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Gazette Premium Content Seated volleyball keeps wounded warriors on their toes

By Tom Roeder Published: May 11, 2014

They have to take it sitting down.

The ball careens wildly over the net and 12 hands stretch for it, but one rule makes reaching it elusive for the team from Fort Carson's Warrior Transition Battalion.

"You have to keep your butt on the floor at all times," explained the battalion's Staff Sgt. Travis Ingersoll as he watched the game at the Olympic Training Center.

Welcome to seated volleyball, one of the games the Army is using to keep wounded troops in motion.

It's part of a program at the Warrior Transition Battalion designed to help soldiers recover from their wounds or be better prepared for a life after their military careers end with medical retirement.

The volleyball matches drew 80 soldiers from the unit to recent games at the Olympic facility, where they were coached by professionals and were judged by eagle-eyed Olympic referees.

The battalion tries to keep its soldiers fit, including those who have lost limbs. Volleyball is part of a training regimen that frequently involves community partners, with wounded soldiers working out at city facilities or sweating at local branches of the YMCA.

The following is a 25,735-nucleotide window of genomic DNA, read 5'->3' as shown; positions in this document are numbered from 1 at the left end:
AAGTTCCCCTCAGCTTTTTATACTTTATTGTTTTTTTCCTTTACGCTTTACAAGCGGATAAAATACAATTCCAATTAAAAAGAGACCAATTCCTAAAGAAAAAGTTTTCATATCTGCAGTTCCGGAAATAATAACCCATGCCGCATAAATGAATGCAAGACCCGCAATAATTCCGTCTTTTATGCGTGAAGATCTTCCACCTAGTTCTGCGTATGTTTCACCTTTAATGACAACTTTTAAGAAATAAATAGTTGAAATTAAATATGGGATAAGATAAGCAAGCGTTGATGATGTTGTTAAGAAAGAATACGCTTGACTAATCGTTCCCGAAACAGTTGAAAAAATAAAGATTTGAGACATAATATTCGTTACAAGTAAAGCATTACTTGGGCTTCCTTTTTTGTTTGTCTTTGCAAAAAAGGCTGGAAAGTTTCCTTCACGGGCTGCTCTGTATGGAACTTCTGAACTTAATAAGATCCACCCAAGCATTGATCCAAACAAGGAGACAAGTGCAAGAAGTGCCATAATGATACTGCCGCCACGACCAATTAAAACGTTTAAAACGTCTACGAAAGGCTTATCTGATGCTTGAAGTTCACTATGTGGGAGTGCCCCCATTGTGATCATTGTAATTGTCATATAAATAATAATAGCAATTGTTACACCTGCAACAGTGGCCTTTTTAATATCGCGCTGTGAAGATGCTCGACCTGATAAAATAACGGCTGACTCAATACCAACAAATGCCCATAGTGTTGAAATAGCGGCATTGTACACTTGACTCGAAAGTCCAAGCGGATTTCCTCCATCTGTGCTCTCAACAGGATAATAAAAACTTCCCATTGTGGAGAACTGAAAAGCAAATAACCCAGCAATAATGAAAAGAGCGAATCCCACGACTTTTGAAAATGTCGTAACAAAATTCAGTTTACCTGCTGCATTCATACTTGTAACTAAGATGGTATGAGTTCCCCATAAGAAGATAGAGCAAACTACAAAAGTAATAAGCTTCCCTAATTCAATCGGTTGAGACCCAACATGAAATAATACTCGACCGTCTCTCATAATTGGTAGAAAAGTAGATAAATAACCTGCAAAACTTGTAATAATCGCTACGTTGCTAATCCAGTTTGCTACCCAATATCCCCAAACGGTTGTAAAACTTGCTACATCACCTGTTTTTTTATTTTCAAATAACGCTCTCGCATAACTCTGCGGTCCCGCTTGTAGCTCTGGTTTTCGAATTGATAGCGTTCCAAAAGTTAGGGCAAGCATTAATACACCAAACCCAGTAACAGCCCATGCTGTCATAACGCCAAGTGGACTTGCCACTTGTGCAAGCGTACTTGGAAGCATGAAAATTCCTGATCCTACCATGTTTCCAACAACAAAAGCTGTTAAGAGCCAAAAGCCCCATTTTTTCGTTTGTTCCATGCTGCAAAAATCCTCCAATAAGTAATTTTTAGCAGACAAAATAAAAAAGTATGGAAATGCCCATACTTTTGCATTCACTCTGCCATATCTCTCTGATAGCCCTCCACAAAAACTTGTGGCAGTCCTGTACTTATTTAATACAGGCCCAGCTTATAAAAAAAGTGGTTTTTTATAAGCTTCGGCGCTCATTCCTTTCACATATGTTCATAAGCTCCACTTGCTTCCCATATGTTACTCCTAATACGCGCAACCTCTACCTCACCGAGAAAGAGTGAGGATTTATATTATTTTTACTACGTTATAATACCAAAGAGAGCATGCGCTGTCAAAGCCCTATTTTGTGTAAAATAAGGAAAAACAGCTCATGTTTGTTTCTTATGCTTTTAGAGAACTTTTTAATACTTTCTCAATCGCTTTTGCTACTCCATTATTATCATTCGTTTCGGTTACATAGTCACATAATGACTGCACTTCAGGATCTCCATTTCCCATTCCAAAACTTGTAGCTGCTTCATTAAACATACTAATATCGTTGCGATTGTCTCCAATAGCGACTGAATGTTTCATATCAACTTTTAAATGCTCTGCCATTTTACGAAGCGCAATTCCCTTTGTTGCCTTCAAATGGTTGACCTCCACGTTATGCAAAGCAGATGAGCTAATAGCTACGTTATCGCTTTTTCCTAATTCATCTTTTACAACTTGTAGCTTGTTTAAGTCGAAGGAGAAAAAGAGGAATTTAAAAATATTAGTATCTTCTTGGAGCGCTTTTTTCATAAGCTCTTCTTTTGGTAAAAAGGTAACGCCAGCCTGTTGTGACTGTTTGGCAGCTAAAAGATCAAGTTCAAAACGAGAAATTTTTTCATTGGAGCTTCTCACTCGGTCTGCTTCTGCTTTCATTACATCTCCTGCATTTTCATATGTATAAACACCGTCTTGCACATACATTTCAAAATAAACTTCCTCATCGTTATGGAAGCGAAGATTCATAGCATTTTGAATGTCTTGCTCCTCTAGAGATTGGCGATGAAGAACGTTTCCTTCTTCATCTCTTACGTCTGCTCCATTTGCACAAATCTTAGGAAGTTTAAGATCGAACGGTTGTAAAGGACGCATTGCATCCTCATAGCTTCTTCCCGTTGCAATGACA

But the April games had another purpose: honing elite, injured athletes for worldwide competition.

"We use these for the upcoming Warrior Games," said Command Sgt. Maj. Dennis Lawrence.

Set for late September in Colorado Springs, Warrior Games draws wounded, ill and injured troops from around the world to compete in Paralympic events. The 2013 games had 200 competitors and some high-level spectators, including Britain's Prince Harry.

Troops from the Fort Carson unit will have a chance to win a spot on the Army's 50-member team for the competition.

But first they have to figure out floor-bound volleyball.

"You'd think sitting on your butt would be easy," joked Master Sgt. Daniel Hendrix during a break from a match between two of the battalion's companies.

In seated volleyball, upper body strength and flexibility is key, with competitors often launching balls with the tips of their fingers.

Hendrix, who served in Iraq with what was then Fort Carson's 3rd Armored Cavalry Regiment, didn't see himself competing again. Once a member of the Army's elite Golden Knights parachuting team, Hendrix was injured in a skydiving accident.

"I had my amputation in March 2013," he said, gesturing to his missing lower leg.

"When I first got hurt, I thought I was doomed to a life of inactivity," he said.

Hendrix said that he is now aiming to compete in wheelchair basketball and seated volleyball at the Warrior Games.

"Adaptive sports is awesome," he said.

Spc. Rosa Holder, who was injured in Afghanistan while serving with Fort Carson's 10th Combat Support Hospital, said the volleyball games play an important role for soldiers who want to stay active, even if they won't compete at the Warrior Games.

She has difficulty moving her arms due to nerve and tendon damage.

But for a few hours, Holder focused on something other than her healing limbs.

"It helps a lot of us, especially people with PTSD and depression," she said. "It keeps our minds busy."

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